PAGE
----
I don’t believe in mega churches

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There is something funny about watching small children run. They do something I call (copying the movie Toy Story) “falling with style”. It seems a bit like they are constantly heading for the floor and their legs have to save them from falling flat on their face. And the older they grow the less instable their running becomes. In the beginning it seems almost to be a matter of time when their legs will reach the point where they are not fast enough anymore to keep the plane from crashing. But with more experience the chances of not falling grow. A routine sets in up to the point where we don’t really run at all anymore. Shortly after toddlers start to walk and eventually grow faster, running becomes their main method of locomotion. Even though they are moving towards certain pain, for who runs eventually falls, and who falls will get hurt.

For a bird, especially for little songbirds, laying eggs and hatching them is a matter of life and death. Their survival hinges on being constantly on the move. They have to hide to avoid birds of prey and they have to be up in the air to avoid every other kind of predator. But when they build a nest to lay eggs they pin themselves to a certain location. They become vulnerable. And yet every year in spring they do not think about their own survival but about the survival of their species. I know, it is all instinct. And they do not consciously choose their species over themselves. But it is still fascinating to see how they risk their lives year after year not to save their own, but to bring forth new life.

And I start to wonder if the church should not be a little bit like that. I mean, our mission is not to form a club that is relationally, economically, and emotionally stable. We are called to go out. Out into the world that needs God’s love so very much. So the church becomes the base of operation and not a self-serving society. (I talked about that in “the unstable church” and I want to expand that idea a bit.) And I came to the conclusion that size can be a key factor here.

Big churches are great. They form a stable platform for a good deal of things we can do. The more people donate money the more we have for big projects like serving the poor. The bigger the church the bigger the influence in the political realm. I mean, the pastor of a 10,000 people congregation will be heard by the mayor of his 100,000 citizen town. He becomes a force to reckon with. And you need a certain amount of people to have enough good musicians for worship and so on. To do things professionally you need professionals. And only a fraction of your congregation is. So the bigger the church the more professionals you will have.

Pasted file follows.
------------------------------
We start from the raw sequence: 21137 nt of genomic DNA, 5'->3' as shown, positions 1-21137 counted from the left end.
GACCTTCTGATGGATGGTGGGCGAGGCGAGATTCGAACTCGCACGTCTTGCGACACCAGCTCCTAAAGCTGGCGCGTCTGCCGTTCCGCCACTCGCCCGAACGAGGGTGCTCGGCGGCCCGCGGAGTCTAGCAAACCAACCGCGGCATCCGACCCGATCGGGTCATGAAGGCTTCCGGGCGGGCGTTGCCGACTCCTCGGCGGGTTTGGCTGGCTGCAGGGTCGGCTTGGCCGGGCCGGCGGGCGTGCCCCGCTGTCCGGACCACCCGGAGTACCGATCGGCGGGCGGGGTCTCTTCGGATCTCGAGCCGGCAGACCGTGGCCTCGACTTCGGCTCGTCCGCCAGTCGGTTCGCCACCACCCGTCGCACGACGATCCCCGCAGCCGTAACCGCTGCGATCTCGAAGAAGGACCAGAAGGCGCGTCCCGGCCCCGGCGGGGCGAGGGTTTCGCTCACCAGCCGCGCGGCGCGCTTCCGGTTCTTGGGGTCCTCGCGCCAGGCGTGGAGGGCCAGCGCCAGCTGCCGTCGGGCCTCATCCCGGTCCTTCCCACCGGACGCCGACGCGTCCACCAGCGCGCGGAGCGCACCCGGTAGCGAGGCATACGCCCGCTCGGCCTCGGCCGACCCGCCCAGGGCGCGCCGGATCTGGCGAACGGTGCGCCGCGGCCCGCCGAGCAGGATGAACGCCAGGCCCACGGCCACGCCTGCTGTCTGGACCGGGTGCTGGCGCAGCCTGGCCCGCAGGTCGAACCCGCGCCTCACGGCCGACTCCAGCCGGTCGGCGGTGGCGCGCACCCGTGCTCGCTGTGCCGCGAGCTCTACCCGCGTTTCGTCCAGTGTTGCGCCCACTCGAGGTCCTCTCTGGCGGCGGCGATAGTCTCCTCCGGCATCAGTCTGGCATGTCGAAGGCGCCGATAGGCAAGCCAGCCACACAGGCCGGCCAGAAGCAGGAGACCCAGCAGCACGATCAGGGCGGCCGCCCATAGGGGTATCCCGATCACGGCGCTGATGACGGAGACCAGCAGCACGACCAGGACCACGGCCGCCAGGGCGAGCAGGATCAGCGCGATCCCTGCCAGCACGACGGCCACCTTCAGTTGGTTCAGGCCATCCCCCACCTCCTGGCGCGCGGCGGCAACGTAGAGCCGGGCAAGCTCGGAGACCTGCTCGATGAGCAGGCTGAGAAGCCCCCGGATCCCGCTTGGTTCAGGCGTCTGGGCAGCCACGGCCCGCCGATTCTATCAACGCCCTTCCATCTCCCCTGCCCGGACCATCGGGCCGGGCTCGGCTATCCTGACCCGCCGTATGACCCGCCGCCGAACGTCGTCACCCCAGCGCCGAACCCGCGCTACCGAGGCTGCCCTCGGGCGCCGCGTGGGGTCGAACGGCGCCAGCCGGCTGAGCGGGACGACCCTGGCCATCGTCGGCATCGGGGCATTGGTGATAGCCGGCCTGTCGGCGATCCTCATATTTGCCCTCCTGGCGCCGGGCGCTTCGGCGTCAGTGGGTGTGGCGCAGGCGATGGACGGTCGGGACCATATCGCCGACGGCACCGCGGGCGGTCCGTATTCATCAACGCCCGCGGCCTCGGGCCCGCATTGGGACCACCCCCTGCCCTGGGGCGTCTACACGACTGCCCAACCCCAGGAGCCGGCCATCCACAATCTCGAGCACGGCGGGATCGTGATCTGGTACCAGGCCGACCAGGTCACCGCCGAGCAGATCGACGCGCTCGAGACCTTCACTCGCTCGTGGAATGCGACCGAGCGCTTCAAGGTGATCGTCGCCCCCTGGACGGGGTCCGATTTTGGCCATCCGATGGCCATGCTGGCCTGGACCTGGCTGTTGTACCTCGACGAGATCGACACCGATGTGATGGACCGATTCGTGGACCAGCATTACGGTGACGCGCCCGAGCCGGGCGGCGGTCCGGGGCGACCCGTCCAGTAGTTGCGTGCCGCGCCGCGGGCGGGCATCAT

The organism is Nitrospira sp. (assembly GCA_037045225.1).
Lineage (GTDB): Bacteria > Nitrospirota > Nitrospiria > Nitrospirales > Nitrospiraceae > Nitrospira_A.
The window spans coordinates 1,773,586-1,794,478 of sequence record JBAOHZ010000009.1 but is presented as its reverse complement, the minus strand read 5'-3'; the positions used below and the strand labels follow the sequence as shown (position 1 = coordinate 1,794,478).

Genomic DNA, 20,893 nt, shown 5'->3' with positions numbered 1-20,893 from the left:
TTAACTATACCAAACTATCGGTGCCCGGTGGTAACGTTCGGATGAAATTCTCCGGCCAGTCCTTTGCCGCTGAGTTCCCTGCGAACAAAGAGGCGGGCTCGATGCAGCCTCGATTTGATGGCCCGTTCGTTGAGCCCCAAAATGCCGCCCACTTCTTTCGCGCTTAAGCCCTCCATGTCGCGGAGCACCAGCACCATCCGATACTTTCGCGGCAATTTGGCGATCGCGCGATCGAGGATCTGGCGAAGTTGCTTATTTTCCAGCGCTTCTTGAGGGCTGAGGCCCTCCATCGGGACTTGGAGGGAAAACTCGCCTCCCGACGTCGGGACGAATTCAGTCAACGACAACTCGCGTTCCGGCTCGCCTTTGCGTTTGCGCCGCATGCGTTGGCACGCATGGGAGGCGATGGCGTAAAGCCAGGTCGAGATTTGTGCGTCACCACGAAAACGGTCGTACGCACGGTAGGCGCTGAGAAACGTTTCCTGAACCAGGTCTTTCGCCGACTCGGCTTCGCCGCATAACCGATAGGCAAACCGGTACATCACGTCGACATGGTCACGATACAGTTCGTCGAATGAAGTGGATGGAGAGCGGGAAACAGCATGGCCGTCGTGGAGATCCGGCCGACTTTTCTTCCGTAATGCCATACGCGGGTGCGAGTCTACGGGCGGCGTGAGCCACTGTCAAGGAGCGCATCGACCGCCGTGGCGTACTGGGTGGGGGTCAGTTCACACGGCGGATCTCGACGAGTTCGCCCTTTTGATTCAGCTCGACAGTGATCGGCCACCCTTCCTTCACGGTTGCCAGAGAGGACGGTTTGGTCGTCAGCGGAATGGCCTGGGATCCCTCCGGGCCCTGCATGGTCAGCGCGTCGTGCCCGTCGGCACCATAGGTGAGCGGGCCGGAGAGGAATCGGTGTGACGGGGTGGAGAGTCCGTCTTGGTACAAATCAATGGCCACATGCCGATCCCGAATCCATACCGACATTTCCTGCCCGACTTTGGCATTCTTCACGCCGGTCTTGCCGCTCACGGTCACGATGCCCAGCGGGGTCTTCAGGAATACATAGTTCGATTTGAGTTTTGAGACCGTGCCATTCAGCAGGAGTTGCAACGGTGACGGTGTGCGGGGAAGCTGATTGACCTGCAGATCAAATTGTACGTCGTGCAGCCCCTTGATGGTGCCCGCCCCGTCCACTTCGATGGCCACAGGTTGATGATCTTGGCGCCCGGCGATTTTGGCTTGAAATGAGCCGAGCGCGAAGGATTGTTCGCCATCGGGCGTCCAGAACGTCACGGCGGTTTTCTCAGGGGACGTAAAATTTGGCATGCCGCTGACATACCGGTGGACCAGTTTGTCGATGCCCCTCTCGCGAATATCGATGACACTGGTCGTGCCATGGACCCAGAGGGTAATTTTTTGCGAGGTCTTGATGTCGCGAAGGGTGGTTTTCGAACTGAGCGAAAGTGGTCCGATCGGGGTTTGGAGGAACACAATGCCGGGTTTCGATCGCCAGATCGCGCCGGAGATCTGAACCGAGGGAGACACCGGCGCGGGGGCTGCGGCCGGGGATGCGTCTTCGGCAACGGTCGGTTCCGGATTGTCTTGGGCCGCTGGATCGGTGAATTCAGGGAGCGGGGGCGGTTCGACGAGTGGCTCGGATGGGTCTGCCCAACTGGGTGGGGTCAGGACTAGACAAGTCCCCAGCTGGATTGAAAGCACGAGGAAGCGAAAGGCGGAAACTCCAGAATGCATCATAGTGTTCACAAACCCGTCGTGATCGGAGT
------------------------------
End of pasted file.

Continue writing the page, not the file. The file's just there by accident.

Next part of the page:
But there is another side to the same coin. Because size brings problems. As an example it brings anonymity. For an observer it might be good that he can slip in and out unnoticed. But when a member of the church can avoid being challenged to personal growth we start to fail our calling. We are not here to enlarge the body of Christ in numbers, we are here to make disciples. And that also includes training people for leadership. The amount of leaders necessary for a church does not grow linearly with its size. One person is preaching on Sunday morning no matter if he or she is talking to 10 or 10,000 people. And the bigger the organization the bigger the need for people who organize it. So a big chunk of our time and effort is not used to make disciples but to keep the machine well-greased.

But we are called to grow. So when big is bad what are we supposed to do? My suggestion would be: Split. Nature is a good example of growth. Our bodies grow by cells splitting. A cell grows to the point where it stretches itself and then two halves separate into two individual cells. On a bigger level organisms grow to the point where they are able to produce offsprings. And yes, the babies need help from their mommy in the beginning. But eventually they will have their own kids. And I think the vulnerable time is actually good for a church. Because making disciples is not an option. It is not something you do along all the other things. It is absolutely vital. Making disciples becomes a life or death situation. If you don’t grow you will die. And yes there is the chance of failure. There is a good chance that we fall on our faces when our legs are not fast enough to keep us running. But when we are all grown up we might stop running completely. When a church is big enough a can survive for a very long time without doing what we are called to do. Stability is not bad in itself, but we humans have the tendency to sit back and relax when everything is going smoothly. And then we fail.

But sometimes you need manpower. Sometimes the more people you have the bigger the chance of success. And that is why I am a fan of networking. Churches should work together. They should help each other to fulfill the mission we are called to do. Small churches need to work together, they need unity. Big churches might be inclined to stay on their own for they can live without anyone else. And working together is good, for it brings more facets of the body of Christ into the mix. We need to run, but when we hold each other’s hand while we are running we can keep us from falling even though everything is unstable.

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